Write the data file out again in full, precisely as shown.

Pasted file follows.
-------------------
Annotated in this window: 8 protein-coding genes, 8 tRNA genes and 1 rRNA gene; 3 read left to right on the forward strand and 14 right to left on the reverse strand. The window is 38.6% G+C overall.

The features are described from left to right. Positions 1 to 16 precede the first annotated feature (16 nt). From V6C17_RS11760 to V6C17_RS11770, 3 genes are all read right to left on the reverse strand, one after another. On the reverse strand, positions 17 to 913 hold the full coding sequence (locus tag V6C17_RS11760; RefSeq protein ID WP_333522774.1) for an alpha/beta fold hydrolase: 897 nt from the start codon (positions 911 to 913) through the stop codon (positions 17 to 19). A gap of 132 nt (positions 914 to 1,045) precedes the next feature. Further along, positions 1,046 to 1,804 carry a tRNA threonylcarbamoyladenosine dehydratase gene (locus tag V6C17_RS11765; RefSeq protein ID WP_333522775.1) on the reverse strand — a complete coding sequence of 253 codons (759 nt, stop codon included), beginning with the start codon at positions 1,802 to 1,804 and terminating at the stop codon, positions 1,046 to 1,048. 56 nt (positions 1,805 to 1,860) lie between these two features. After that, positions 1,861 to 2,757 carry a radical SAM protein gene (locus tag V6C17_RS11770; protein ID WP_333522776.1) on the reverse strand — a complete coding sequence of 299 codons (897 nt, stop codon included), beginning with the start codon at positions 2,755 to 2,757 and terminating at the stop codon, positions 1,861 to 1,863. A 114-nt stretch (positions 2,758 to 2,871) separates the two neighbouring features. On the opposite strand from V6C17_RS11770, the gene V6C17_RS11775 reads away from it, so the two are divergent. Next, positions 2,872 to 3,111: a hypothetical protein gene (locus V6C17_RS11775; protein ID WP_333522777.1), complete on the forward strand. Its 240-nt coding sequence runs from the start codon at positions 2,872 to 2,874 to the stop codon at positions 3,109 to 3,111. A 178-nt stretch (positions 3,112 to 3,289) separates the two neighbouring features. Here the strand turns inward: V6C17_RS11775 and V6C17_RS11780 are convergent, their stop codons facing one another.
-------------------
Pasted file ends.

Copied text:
Annotated in this window: 8 protein-coding genes, 8 tRNA genes and 1 rRNA gene; 3 read left to right on the forward strand and 14 right to left on the reverse strand. The window is 38.6% G+C overall.

The features are described from left to right. Positions 1 to 16 precede the first annotated feature (16 nt). From V6C17_RS11760 to V6C17_RS11770, 3 genes are all read right to left on the reverse strand, one after another. On the reverse strand, positions 17 to 913 hold the full coding sequence (locus tag V6C17_RS11760; RefSeq protein ID WP_333522774.1) for an alpha/beta fold hydrolase: 897 nt from the start codon (positions 911 to 913) through the stop codon (positions 17 to 19). A gap of 132 nt (positions 914 to 1,045) precedes the next feature. Further along, positions 1,046 to 1,804 carry a tRNA threonylcarbamoyladenosine dehydratase gene (locus tag V6C17_RS11765; RefSeq protein ID WP_333522775.1) on the reverse strand — a complete coding sequence of 253 codons (759 nt, stop codon included), beginning with the start codon at positions 1,802 to 1,804 and terminating at the stop codon, positions 1,046 to 1,048. 56 nt (positions 1,805 to 1,860) lie between these two features. After that, positions 1,861 to 2,757 carry a radical SAM protein gene (locus tag V6C17_RS11770; protein ID WP_333522776.1) on the reverse strand — a complete coding sequence of 299 codons (897 nt, stop codon included), beginning with the start codon at positions 2,755 to 2,757 and terminating at the stop codon, positions 1,861 to 1,863. A 114-nt stretch (positions 2,758 to 2,871) separates the two neighbouring features. On the opposite strand from V6C17_RS11770, the gene V6C17_RS11775 reads away from it, so the two are divergent. Next, positions 2,872 to 3,111: a hypothetical protein gene (locus V6C17_RS11775; protein ID WP_333522777.1), complete on the forward strand. Its 240-nt coding sequence runs from the start codon at positions 2,872 to 2,874 to the stop codon at positions 3,109 to 3,111. A 178-nt stretch (positions 3,112 to 3,289) separates the two neighbouring features. Here the strand turns inward: V6C17_RS11775 and V6C17_RS11780 are convergent, their stop codons facing one another.